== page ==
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National clinical trial open at Massey will examine short- and long-term outcomes of patients with COVID-19 and cancer

A nationwide clinical trial funded by the National Cancer Institute and now open at VCU Massey Cancer Center will examine the short- and long-term outcomes of patients with COVID-19 and cancer to gain a more comprehensive understanding of the impacts of infection. The NCI COVID-19 in Cancer Patients Study (N-CCaPS) is a longitudinal natural history study that will include a national registry of blood samples and radiologic images from adult cancer patients infected with the novel coronavirus to analyze disease pathology.

“This clinical trial will allow for a more in-depth investigation of COVID-19 pathology in cancer patients and could contribute to a deeper understanding of the immunological impacts of infection,” said Andrew Poklepovic, M.D., study site principal investigator, medical director of Massey’s Clinical Trials Office, medical oncologist and member of the Developmental Therapeutics research program at Massey. “The findings from this study will guide the clinical treatment of cancer patients affected by COVID-19 through the course of the pandemic.”

For a number of reasons, cancer patients on active treatment may be at greater risk of more severe infection with COVID-19 and poorer outcomes. Common risk factors associated with cancer, including old age and smoking, correlate to worse outcomes from COVID-19 infection. Additionally, cancer patients often have suppressed immune systems due to the disease itself or from their treatment, making them especially vulnerable to the novel coronavirus.

Recent findings indicate that cancer patients are nearly twice as likely to die from COVID-19 infection as the general population, according to a report from the World Health Organization-China Joint Mission on Coronavirus Disease 2019.

However, existing data on how COVID-19 infection impacts cancer patients is severely limited, and much of this data is specific to the Chinese population. Because the disease was not discovered until December 2019, long-term outcomes from the novel coronavirus are unknown for cancer patients as well as the general population. Early reports indicate that prolonged intubation and heavy sedation while on a ventilator could have negative long-term impacts, including lung damage and cognitive impairment, among others.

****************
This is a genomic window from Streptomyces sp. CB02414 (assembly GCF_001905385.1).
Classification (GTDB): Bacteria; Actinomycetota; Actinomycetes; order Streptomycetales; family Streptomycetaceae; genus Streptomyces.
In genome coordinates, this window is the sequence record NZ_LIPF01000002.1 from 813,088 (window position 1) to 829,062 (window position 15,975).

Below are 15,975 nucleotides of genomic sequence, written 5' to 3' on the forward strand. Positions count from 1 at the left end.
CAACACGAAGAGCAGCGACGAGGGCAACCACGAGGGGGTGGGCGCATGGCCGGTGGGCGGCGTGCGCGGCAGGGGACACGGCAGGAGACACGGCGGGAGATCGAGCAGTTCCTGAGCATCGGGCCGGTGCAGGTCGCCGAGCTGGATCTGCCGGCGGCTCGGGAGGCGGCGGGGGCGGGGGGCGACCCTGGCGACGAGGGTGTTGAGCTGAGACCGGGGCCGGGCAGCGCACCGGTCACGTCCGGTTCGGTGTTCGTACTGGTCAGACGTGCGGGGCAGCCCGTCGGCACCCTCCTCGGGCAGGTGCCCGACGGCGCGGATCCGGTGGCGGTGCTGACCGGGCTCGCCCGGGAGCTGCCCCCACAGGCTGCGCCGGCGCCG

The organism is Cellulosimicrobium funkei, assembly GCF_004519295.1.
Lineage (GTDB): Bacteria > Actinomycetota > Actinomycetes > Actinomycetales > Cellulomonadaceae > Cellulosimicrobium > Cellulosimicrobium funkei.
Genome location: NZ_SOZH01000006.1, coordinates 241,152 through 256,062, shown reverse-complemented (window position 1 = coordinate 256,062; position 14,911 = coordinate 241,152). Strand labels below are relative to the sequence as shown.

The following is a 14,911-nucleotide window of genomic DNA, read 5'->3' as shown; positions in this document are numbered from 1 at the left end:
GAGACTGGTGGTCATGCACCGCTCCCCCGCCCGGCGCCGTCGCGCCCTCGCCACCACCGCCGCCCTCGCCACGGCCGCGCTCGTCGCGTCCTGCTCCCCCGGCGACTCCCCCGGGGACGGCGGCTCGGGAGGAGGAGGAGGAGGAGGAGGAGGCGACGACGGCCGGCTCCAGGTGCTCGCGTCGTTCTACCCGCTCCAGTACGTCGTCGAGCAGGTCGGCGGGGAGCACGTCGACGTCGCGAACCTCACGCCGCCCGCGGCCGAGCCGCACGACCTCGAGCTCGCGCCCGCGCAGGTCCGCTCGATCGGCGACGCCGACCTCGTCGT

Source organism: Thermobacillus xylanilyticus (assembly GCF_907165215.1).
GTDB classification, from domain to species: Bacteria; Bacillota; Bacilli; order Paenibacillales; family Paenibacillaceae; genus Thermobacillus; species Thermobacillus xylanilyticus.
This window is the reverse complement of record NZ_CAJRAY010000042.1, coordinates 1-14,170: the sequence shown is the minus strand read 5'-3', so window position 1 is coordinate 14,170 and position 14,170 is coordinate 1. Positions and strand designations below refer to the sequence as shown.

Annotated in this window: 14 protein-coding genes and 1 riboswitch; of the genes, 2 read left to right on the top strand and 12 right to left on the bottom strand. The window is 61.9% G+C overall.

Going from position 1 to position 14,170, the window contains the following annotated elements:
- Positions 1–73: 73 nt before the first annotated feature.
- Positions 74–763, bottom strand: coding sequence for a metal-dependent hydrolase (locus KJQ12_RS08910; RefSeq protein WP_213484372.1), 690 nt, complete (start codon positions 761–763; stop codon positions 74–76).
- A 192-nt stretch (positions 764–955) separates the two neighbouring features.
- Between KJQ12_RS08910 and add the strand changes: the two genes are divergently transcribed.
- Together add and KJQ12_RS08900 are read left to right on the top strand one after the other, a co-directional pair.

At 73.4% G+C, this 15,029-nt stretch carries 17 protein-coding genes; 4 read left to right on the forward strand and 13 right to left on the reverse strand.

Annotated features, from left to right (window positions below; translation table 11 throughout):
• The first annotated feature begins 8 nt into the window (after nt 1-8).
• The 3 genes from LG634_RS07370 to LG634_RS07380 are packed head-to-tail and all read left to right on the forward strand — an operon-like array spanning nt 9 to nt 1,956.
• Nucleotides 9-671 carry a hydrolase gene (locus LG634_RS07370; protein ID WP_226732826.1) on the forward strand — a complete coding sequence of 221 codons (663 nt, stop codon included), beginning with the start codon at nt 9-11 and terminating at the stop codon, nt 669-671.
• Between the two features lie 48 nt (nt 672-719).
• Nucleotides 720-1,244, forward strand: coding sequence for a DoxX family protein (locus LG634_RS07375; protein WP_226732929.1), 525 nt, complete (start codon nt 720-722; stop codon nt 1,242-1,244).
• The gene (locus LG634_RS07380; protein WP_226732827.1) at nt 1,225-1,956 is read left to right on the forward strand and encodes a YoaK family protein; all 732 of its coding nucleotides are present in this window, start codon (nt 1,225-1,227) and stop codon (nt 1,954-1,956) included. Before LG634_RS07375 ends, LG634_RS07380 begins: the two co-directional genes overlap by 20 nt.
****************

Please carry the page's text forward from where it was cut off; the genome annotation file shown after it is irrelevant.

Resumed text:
Cancer patients are also at risk of having to stop, alter or delay their cancer treatment if infected with COVID-19, potentially leading to worse outcomes associated with their underlying disease.

“It is critical that we acquire long-term data to gain a comprehensive understanding of how COVID-19 affects cancer patients,” Poklepovic said.    

How patients respond to certain FDA-approved immunotherapies for cancer, including PD-1/L1 inhibitors and CTLA-4 inhibitors, is of particular interest in this study because these drugs are associated with an overreactive immune response called cytokine storm. A wealth of new data has indicated that cytokine storm is also a common factor in severe cases of COVID-19.

“A larger understanding of the course of COVID-19 infection in cancer patients actively being treated with these immunotherapies could have significant implications for all cancer patients as well as the general population,” Poklepovic said.

Massey is one of four cancer centers in Virginia participating in this trial and one of more than 700 study sites in the nation. The goal is to enroll 2,000 patients nationwide on this trial.

Questions about this clinical trial at Massey should be directed to Robin Toft, study coordinator, at (804) 628-0282 or rtoft@vcu.edu. 

Learn more about the trial.

Written by: Blake Belden

Posted on: September 9, 2020